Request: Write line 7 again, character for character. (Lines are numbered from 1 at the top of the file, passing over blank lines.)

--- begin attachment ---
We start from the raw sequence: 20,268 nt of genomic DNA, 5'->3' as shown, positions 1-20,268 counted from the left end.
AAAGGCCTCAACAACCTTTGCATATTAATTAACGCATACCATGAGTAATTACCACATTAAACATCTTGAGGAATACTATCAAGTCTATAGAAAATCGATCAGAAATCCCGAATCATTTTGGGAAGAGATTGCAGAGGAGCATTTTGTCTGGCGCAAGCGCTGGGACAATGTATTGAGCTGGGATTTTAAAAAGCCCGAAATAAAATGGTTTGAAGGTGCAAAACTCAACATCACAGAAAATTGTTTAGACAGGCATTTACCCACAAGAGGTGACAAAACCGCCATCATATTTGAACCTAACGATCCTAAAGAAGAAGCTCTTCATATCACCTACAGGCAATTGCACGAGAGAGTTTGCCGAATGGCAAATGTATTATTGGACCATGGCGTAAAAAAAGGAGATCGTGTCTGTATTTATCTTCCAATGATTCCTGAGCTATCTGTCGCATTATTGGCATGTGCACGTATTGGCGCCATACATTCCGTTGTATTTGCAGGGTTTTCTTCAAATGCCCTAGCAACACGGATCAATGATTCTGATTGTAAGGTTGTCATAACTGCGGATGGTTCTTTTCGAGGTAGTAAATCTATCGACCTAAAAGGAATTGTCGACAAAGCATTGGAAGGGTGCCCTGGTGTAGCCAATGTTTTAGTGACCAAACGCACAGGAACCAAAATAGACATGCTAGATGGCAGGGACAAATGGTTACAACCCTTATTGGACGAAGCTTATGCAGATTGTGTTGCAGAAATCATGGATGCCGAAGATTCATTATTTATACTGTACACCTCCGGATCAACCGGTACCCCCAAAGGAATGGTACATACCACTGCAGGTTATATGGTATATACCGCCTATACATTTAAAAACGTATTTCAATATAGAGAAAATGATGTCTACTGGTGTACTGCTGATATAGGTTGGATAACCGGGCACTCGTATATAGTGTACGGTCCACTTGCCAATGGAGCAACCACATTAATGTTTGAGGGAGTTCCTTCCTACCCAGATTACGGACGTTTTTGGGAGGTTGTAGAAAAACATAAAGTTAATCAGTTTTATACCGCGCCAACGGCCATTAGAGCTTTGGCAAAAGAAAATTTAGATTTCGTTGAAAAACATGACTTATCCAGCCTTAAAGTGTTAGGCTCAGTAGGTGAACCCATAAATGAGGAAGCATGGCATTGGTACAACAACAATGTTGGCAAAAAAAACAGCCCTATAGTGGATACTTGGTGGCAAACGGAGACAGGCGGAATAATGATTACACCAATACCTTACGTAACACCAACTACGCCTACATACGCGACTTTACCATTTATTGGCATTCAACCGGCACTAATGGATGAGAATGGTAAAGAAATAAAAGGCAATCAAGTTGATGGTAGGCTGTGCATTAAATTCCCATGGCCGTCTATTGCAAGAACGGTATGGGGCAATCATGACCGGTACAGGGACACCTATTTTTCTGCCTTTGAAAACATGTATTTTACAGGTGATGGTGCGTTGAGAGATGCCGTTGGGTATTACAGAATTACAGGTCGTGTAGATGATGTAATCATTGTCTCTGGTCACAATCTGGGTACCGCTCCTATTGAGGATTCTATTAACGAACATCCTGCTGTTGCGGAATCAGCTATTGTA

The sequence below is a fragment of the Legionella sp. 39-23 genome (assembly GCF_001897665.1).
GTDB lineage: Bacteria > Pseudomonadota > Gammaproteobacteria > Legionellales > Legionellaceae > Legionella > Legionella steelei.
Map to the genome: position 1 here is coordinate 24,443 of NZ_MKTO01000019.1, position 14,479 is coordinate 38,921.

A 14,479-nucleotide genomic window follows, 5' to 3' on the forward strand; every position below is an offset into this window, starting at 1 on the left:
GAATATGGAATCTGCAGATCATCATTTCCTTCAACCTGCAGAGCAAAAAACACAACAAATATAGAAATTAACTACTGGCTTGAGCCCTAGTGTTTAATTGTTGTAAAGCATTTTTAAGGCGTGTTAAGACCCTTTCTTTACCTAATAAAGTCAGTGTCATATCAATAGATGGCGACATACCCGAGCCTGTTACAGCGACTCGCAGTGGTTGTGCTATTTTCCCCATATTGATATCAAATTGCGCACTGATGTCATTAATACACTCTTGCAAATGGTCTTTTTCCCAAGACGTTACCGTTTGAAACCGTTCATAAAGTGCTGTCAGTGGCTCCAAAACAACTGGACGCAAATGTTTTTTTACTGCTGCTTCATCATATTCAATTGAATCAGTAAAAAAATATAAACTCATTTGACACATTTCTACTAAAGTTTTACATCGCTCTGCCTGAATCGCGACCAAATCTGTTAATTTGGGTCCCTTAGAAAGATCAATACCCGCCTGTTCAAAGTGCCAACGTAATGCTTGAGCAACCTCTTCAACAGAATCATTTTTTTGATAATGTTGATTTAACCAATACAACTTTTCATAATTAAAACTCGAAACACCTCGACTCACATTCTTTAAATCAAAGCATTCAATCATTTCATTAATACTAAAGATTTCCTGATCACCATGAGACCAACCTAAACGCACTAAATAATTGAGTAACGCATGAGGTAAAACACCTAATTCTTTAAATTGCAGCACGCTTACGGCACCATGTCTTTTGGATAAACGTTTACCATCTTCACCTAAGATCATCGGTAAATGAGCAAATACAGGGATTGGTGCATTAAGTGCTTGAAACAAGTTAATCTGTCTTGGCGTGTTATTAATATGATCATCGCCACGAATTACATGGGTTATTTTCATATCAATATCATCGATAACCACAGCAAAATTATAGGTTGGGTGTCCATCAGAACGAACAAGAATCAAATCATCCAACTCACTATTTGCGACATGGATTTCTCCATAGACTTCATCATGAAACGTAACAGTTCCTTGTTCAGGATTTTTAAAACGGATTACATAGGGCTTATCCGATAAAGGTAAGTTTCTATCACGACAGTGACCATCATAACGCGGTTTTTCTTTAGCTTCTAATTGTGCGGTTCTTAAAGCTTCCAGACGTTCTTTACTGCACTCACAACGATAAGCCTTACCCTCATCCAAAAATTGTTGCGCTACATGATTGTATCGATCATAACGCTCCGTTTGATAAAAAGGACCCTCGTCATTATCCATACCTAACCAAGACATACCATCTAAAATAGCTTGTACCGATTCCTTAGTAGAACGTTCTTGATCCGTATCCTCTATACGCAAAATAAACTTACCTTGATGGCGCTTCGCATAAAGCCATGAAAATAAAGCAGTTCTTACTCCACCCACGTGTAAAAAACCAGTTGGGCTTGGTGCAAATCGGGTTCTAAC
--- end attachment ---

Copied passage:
GAATATGGAATCTGCAGATCATCATTTCCTTCAACCTGCAGAGCAAAAAACACAACAAATATAGAAATTAACTACTGGCTTGAGCCCTAGTGTTTAATTGTTGTAAAGCATTTTTAAGGCGTGTTAAGACCCTTTCTTTACCTAATAAAGTCAGTGTCATATCAATAGATGGCGACATACCCGAGCCTGTTACAGCGACTCGCAGTGGTTGTGCTATTTTCCCCATATTGATATCAAATTGCGCACTGATGTCATTAATACACTCTTGCAAATGGTCTTTTTCCCAAGACGTTACCGTTTGAAACCGTTCATAAAGTGCTGTCAGTGGCTCCAAAACAACTGGACGCAAATGTTTTTTTACTGCTGCTTCATCATATTCAATTGAATCAGTAAAAAAATATAAACTCATTTGACACATTTCTACTAAAGTTTTACATCGCTCTGCCTGAATCGCGACCAAATCTGTTAATTTGGGTCCCTTAGAAAGATCAATACCCGCCTGTTCAAAGTGCCAACGTAATGCTTGAGCAACCTCTTCAACAGAATCATTTTTTTGATAATGTTGATTTAACCAATACAACTTTTCATAATTAAAACTCGAAACACCTCGACTCACATTCTTTAAATCAAAGCATTCAATCATTTCATTAATACTAAAGATTTCCTGATCACCATGAGACCAACCTAAACGCACTAAATAATTGAGTAACGCATGAGGTAAAACACCTAATTCTTTAAATTGCAGCACGCTTACGGCACCATGTCTTTTGGATAAACGTTTACCATCTTCACCTAAGATCATCGGTAAATGAGCAAATACAGGGATTGGTGCATTAAGTGCTTGAAACAAGTTAATCTGTCTTGGCGTGTTATTAATATGATCATCGCCACGAATTACATGGGTTATTTTCATATCAATATCATCGATAACCACAGCAAAATTATAGGTTGGGTGTCCATCAGAACGAACAAGAATCAAATCATCCAACTCACTATTTGCGACATGGATTTCTCCATAGACTTCATCATGAAACGTAACAGTTCCTTGTTCAGGATTTTTAAAACGGATTACATAGGGCTTATCCGATAAAGGTAAGTTTCTATCACGACAGTGACCATCATAACGCGGTTTTTCTTTAGCTTCTAATTGTGCGGTTCTTAAAGCTTCCAGACGTTCTTTACTGCACTCACAACGATAAGCCTTACCCTCATCCAAAAATTGTTGCGCTACATGATTGTATCGATCATAACGCTCCGTTTGATAAAAAGGACCCTCGTCATTATCCATACCTAACCAAGACATACCATCTAAAATAGCTTGTACCGATTCCTTAGTAGAACGTTCTTGATCCGTATCCTCTATACGCAAAATAAACTTACCTTGATGGCGCTTCGCATAAAGCCATGAAAATAAAGCAGTTCTTACTCCACCCACGTGTAAAAAACCAGTTGGGCTTGGTGCAAATCGGGTTCTAAC